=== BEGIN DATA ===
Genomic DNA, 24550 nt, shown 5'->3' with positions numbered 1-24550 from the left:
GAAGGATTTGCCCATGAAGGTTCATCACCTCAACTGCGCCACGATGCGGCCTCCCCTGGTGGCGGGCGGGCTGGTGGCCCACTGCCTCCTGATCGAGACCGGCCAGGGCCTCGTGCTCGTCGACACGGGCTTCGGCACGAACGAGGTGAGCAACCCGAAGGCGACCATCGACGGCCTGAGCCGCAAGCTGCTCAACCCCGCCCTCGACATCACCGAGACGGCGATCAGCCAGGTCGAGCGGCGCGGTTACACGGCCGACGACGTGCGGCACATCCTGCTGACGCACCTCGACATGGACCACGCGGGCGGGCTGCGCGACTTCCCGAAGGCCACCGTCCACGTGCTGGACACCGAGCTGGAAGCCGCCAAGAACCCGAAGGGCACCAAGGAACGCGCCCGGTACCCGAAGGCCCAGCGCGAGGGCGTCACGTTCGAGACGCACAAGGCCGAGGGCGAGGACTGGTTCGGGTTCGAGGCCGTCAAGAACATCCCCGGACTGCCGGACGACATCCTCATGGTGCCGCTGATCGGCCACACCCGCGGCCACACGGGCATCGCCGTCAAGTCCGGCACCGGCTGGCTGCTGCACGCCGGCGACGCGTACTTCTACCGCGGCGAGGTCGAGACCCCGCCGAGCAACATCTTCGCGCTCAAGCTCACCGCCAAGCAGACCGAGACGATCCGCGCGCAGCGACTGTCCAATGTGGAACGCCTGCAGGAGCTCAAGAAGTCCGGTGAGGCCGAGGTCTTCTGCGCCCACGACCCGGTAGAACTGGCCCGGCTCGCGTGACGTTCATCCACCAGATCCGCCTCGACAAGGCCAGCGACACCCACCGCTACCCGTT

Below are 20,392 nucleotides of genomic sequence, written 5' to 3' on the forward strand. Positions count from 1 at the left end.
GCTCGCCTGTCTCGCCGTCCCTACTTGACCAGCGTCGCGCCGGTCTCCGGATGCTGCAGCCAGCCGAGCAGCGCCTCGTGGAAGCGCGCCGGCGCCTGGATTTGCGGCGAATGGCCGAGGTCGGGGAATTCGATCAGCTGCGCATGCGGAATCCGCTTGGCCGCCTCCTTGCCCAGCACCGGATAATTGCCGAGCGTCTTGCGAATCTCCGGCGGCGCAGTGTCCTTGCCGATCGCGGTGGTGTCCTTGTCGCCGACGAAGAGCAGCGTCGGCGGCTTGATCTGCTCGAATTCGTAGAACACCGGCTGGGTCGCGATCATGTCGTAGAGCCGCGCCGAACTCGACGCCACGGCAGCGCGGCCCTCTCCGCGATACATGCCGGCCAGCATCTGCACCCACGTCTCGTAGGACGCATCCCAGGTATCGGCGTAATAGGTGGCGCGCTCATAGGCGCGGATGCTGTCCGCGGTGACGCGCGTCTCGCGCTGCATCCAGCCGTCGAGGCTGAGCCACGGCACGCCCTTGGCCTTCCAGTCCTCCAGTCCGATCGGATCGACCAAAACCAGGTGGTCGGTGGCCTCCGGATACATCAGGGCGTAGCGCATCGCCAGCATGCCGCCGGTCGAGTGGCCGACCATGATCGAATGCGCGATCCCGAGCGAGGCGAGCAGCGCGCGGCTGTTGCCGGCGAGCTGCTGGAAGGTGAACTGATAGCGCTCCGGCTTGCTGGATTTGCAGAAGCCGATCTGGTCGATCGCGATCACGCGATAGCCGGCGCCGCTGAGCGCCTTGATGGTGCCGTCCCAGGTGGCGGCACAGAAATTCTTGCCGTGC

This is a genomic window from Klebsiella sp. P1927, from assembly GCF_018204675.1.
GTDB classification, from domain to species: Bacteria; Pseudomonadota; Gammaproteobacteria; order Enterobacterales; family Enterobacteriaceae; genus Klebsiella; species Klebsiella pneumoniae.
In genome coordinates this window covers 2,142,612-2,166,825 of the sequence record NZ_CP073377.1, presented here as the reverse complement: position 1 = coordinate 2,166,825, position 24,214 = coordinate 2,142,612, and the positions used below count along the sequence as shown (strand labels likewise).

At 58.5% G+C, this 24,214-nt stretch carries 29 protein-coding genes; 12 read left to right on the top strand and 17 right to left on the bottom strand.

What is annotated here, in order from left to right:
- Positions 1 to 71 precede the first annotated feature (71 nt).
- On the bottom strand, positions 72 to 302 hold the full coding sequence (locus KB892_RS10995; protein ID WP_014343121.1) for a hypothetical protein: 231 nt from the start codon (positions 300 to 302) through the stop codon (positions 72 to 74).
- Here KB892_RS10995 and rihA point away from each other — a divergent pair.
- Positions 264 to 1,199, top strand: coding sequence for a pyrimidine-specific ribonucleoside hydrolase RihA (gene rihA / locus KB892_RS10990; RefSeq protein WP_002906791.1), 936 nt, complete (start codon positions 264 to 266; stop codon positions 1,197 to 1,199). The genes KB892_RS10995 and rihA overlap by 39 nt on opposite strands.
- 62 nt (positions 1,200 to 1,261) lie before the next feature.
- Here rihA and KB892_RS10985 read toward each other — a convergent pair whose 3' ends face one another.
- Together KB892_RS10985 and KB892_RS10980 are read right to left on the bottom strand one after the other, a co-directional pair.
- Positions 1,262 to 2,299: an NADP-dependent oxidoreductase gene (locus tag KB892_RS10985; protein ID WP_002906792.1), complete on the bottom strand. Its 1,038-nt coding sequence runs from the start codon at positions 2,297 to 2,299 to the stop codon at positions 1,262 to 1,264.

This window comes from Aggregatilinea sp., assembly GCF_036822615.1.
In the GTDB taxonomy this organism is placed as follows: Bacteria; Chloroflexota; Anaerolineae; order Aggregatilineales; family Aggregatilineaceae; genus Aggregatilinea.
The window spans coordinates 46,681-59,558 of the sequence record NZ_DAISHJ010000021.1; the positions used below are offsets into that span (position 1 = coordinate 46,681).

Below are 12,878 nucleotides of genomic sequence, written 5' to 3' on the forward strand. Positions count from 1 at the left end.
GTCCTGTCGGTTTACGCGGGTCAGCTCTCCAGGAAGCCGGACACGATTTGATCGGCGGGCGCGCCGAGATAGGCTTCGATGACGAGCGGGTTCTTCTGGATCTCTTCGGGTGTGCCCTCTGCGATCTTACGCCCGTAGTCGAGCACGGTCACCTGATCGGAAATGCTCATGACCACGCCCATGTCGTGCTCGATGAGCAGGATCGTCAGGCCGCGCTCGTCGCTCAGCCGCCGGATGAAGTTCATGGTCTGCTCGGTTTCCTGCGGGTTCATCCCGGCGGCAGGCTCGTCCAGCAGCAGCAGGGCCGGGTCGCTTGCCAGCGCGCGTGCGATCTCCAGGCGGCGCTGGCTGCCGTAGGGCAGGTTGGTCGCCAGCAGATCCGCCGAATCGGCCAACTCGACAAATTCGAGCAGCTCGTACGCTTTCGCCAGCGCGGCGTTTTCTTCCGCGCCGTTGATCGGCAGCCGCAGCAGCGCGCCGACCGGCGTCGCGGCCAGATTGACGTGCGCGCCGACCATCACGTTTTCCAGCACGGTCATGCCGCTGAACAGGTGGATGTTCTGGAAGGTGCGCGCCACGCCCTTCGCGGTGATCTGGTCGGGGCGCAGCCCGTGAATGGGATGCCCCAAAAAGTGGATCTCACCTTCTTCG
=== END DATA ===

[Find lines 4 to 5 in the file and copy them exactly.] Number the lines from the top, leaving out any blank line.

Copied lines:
GCTCGCCTGTCTCGCCGTCCCTACTTGACCAGCGTCGCGCCGGTCTCCGGATGCTGCAGCCAGCCGAGCAGCGCCTCGTGGAAGCGCGCCGGCGCCTGGATTTGCGGCGAATGGCCGAGGTCGGGGAATTCGATCAGCTGCGCATGCGGAATCCGCTTGGCCGCCTCCTTGCCCAGCACCGGATAATTGCCGAGCGTCTTGCGAATCTCCGGCGGCGCAGTGTCCTTGCCGATCGCGGTGGTGTCCTTGTCGCCGACGAAGAGCAGCGTCGGCGGCTTGATCTGCTCGAATTCGTAGAACACCGGCTGGGTCGCGATCATGTCGTAGAGCCGCGCCGAACTCGACGCCACGGCAGCGCGGCCCTCTCCGCGATACATGCCGGCCAGCATCTGCACCCACGTCTCGTAGGACGCATCCCAGGTATCGGCGTAATAGGTGGCGCGCTCATAGGCGCGGATGCTGTCCGCGGTGACGCGCGTCTCGCGCTGCATCCAGCCGTCGAGGCTGAGCCACGGCACGCCCTTGGCCTTCCAGTCCTCCAGTCCGATCGGATCGACCAAAACCAGGTGGTCGGTGGCCTCCGGATACATCAGGGCGTAGCGCATCGCCAGCATGCCGCCGGTCGAGTGGCCGACCATGATCGAATGCGCGATCCCGAGCGAGGCGAGCAGCGCGCGGCTGTTGCCGGCGAGCTGCTGGAAGGTGAACTGATAGCGCTCCGGCTTGCTGGATTTGCAGAAGCCGATCTGGTCGATCGCGATCACGCGATAGCCGGCGCCGCTGAGCGCCTTGATGGTGCCGTCCCAGGTGGCGGCACAGAAATTCTTGCCGTGC

This is a genomic window from Klebsiella sp. P1927, from assembly GCF_018204675.1.